Add new failover group

  5. On the Failover Group page, enter or select the required values, and then select Create. Either create a new secondary server, or select an existing secondary server.

  6. Select Databases within the group then choose the elastic pool you want to add to the failover group. If an elastic pool does not already exist on the secondary server, a warning appears prompting you to create an elastic pool on the secondary server. Select the warning, and then select OK to create the elastic pool on the secondary server.

    Add elastic pool to failover group

  7. Select Select to apply your elastic pool settings to the failover group, and then select Create to create your failover group. Adding the elastic pool to the failover group will automatically start the geo-replication process.

Test failover

Test failover of your elastic pool using the Azure portal or PowerShell.

Fail your failover group over to the secondary server, and then fail back using the Azure portal.

  1. Select Azure SQL in the left-hand menu of the Azure portal. If Azure SQL is not in the list, select All services, then type "Azure SQL" in the search box. (Optional) Select the star next to Azure SQL to favorite it and add it as an item in the left-hand navigation.

  2. Select the elastic pool you want to add to the failover group.

  3. On the Overview pane, select the name of the server under Server name to open the settings for the server.

    Open server for elastic pool

  4. Select Failover groups under the Settings pane and then choose the failover group you created in section 2.

    Select the failover group from the portal

  5. Review which server is primary, and which server is secondary.

  6. Select Failover from the task pane to fail over your failover group containing your elastic pool.

  7. Select Yes on the warning that notifies you that TDS sessions will be disconnected.

    Fail over your failover group containing your database

  8. Review which server is primary, which server is secondary. If failover succeeded, the two servers should have swapped roles.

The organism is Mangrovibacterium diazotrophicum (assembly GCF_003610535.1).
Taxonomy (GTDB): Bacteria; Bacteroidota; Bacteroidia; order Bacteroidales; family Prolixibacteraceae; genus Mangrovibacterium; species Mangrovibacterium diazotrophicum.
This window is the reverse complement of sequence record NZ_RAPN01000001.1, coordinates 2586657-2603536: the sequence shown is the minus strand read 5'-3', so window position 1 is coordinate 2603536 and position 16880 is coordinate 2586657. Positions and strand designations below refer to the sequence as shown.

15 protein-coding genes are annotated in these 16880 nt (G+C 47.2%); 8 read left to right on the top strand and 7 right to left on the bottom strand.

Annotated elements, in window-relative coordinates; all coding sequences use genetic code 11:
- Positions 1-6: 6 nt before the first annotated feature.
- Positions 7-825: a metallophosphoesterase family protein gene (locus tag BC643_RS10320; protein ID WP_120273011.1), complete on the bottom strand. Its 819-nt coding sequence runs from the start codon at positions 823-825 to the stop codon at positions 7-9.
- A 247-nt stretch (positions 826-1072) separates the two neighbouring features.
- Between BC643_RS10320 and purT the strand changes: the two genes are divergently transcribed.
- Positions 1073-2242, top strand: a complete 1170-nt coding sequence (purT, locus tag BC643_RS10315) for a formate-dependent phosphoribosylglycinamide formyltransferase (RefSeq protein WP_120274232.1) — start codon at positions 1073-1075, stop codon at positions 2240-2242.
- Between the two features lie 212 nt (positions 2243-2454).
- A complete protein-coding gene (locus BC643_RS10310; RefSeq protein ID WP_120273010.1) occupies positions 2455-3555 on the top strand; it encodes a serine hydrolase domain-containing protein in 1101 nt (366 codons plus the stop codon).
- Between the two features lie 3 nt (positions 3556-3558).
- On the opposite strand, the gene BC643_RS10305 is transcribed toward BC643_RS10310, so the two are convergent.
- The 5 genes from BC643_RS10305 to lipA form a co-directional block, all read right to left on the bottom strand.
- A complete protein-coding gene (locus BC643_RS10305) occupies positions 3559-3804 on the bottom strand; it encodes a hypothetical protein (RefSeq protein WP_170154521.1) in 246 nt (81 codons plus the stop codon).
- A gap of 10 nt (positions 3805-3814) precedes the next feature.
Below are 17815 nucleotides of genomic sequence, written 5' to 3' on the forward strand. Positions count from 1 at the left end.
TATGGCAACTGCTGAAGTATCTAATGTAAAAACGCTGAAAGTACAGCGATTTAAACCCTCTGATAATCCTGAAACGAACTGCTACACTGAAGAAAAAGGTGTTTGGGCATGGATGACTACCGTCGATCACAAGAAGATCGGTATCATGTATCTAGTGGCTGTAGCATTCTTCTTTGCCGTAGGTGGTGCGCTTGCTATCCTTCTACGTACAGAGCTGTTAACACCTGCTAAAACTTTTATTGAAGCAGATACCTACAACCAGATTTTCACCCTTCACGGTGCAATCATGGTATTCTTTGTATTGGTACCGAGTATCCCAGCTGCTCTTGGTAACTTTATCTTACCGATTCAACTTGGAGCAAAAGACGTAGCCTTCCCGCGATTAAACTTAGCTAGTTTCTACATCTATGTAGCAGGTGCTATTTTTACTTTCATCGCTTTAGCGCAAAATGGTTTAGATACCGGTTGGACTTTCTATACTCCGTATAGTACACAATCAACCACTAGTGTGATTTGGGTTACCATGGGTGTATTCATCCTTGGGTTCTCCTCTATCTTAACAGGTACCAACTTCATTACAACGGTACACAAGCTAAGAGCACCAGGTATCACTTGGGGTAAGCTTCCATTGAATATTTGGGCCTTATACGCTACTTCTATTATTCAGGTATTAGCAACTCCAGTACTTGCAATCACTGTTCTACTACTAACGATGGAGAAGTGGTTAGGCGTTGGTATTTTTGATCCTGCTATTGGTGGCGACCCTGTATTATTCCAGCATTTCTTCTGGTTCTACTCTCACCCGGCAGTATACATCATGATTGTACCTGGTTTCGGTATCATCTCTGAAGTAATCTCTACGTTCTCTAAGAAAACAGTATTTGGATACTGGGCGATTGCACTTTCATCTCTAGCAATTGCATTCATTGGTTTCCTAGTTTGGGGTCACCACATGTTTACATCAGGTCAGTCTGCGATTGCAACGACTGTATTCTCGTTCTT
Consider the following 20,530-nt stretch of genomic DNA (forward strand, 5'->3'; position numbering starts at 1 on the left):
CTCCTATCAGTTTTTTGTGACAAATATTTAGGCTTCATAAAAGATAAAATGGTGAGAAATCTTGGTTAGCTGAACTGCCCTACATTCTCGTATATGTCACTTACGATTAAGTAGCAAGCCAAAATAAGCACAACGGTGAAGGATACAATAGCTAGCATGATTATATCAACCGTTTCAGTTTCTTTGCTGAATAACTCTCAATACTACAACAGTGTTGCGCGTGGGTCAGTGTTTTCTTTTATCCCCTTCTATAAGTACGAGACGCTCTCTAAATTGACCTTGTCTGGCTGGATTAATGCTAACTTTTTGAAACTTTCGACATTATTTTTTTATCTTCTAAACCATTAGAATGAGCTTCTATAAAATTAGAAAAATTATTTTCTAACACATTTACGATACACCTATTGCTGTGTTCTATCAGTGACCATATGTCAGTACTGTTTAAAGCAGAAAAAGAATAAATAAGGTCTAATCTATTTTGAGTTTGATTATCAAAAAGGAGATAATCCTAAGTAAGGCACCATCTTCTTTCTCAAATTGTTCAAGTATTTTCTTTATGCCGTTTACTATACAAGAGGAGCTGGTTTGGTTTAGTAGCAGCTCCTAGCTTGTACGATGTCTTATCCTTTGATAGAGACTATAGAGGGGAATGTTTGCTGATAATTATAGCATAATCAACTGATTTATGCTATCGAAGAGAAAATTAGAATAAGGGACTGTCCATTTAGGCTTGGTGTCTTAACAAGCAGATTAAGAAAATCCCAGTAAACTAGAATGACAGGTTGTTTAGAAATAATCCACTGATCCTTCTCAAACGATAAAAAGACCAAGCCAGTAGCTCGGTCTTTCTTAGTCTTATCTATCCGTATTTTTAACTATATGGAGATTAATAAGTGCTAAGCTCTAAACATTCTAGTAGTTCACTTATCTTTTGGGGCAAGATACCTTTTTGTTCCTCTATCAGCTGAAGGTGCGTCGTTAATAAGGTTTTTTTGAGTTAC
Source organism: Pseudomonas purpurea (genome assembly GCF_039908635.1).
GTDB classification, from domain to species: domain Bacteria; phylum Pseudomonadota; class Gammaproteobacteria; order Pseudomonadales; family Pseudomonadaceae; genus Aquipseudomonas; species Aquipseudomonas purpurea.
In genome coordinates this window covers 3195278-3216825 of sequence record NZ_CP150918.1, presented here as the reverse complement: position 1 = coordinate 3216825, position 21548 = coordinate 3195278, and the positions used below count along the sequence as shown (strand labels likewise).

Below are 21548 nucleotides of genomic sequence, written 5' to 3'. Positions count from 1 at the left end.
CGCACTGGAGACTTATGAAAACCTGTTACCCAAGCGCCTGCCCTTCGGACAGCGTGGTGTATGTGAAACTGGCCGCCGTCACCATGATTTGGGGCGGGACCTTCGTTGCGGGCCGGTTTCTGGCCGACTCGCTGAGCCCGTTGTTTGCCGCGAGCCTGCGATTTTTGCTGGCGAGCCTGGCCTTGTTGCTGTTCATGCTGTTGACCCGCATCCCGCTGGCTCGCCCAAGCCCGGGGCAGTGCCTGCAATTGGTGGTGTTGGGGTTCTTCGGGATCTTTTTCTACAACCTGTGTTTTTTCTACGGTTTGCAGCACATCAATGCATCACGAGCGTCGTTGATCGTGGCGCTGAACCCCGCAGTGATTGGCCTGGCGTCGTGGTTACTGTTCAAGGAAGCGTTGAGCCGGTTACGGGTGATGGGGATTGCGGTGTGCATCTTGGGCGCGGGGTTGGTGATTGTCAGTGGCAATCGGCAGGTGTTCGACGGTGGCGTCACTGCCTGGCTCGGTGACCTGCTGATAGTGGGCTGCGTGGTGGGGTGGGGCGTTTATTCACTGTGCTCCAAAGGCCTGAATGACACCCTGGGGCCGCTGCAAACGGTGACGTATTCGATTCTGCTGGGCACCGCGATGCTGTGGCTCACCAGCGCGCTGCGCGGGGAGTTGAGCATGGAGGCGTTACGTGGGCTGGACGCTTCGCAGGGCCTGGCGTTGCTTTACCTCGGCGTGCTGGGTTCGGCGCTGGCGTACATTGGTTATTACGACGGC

9. Select Failover again to fail the failover group back to the original settings.

Important

If you need to delete the secondary database, remove it from the failover group before deleting it. Deleting a secondary database before it is removed from the failover group can cause unpredictable behavior.

Using a private link allows you to associate a logical server to a specific private IP address within the virtual network and subnet.

To use a private link with your failover group, do the following:

  1. Ensure your primary and secondary servers are in a paired region.
  2. Create the virtual network and subnet in each region to host private endpoints for primary and secondary servers such that they have non-overlapping IP address spaces. For example, the primary virtual network address range of 10.0.0.0/16 and the secondary virtual network address range of 10.0.0.1/16 overlaps. For more information about virtual network address ranges, see the blog designing Azure virtual networks.
  3. Create a private endpoint and Azure Private DNS zone for the primary server.
  4. Create a private endpoint for the secondary server as well, but this time choose to reuse the same Private DNS zone that was created for the primary server.
  5. Once the private link is established, you can create the failover group following the steps outlined previously in this article.

Locate listener endpoint

Once your failover group is configured, update the connection string for your application to the listener endpoint. This will keep your application connected to the failover group listener, rather than the primary database, elastic pool, or instance database. That way, you don't have to manually update the connection string every time your database entity fails over, and traffic is routed to whichever entity is currently primary.

The listener endpoint is in the form of fog-name.database.windows.net, and is visible in the Azure portal, when viewing the failover group:

Failover group connection string

Change the secondary region